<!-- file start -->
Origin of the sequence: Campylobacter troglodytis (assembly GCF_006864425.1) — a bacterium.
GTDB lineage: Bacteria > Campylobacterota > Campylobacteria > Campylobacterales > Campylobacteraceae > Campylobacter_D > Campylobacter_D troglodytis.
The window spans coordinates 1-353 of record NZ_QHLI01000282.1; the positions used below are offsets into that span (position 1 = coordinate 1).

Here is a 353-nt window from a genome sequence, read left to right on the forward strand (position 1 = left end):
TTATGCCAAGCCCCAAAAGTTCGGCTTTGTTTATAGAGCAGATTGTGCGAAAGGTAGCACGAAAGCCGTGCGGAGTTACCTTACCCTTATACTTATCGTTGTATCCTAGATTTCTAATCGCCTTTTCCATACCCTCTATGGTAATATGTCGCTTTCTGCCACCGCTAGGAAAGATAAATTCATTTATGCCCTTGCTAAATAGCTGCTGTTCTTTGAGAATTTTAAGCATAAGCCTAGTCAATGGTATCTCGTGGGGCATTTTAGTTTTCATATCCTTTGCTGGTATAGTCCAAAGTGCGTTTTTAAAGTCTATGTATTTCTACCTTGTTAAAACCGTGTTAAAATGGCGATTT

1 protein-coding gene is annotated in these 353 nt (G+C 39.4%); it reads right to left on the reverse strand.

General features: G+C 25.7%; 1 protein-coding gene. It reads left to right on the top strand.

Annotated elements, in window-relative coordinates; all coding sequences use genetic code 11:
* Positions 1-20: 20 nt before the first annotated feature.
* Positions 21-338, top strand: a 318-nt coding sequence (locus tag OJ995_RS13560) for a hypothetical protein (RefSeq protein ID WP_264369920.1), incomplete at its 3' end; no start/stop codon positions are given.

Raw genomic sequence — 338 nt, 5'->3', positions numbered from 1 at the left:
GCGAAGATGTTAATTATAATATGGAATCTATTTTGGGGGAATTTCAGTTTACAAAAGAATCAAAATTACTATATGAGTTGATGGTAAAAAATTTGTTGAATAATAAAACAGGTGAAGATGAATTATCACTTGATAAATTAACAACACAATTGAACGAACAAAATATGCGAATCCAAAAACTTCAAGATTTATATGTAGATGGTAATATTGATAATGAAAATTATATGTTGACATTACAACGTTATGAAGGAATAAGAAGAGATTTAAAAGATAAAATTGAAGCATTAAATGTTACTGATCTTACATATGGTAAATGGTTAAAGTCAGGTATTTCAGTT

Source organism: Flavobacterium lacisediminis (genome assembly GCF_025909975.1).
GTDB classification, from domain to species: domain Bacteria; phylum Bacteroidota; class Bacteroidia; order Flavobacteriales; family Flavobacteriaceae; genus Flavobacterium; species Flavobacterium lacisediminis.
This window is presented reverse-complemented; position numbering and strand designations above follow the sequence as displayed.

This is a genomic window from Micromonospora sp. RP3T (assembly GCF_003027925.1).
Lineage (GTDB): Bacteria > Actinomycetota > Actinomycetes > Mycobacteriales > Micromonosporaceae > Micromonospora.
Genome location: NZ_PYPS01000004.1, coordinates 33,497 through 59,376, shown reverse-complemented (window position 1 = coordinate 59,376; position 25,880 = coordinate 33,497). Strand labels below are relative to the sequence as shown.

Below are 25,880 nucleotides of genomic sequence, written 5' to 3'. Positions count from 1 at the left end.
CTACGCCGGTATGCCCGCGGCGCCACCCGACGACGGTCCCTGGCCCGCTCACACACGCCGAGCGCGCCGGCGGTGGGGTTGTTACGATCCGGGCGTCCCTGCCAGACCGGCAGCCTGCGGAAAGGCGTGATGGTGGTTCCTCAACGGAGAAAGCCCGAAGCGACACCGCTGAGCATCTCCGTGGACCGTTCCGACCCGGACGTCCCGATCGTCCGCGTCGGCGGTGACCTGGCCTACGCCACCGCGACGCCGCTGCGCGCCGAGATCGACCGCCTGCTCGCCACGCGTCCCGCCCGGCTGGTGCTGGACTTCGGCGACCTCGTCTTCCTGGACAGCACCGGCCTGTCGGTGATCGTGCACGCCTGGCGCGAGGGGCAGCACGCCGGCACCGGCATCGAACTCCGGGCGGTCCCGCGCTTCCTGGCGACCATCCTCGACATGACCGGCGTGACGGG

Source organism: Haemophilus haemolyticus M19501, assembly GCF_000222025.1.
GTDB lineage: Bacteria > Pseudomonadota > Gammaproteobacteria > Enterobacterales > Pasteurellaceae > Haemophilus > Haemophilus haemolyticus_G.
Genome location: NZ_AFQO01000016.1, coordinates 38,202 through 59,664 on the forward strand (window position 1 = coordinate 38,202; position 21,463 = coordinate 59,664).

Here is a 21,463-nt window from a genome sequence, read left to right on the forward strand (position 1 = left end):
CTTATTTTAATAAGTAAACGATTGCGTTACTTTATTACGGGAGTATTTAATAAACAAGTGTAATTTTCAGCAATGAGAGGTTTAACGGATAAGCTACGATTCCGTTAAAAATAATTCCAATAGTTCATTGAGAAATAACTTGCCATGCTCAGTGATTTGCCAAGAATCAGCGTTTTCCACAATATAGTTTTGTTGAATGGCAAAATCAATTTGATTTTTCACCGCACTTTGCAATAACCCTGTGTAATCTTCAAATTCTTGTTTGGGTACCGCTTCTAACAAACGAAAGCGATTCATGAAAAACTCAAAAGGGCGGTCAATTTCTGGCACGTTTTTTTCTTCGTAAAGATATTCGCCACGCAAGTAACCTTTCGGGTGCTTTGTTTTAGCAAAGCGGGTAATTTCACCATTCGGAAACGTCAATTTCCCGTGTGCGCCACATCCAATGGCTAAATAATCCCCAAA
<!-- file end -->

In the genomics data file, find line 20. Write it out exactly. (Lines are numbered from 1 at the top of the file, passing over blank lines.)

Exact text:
CTACGCCGGTATGCCCGCGGCGCCACCCGACGACGGTCCCTGGCCCGCTCACACACGCCGAGCGCGCCGGCGGTGGGGTTGTTACGATCCGGGCGTCCCTGCCAGACCGGCAGCCTGCGGAAAGGCGTGATGGTGGTTCCTCAACGGAGAAAGCCCGAAGCGACACCGCTGAGCATCTCCGTGGACCGTTCCGACCCGGACGTCCCGATCGTCCGCGTCGGCGGTGACCTGGCCTACGCCACCGCGACGCCGCTGCGCGCCGAGATCGACCGCCTGCTCGCCACGCGTCCCGCCCGGCTGGTGCTGGACTTCGGCGACCTCGTCTTCCTGGACAGCACCGGCCTGTCGGTGATCGTGCACGCCTGGCGCGAGGGGCAGCACGCCGGCACCGGCATCGAACTCCGGGCGGTCCCGCGCTTCCTGGCGACCATCCTCGACATGACCGGCGTGACGGG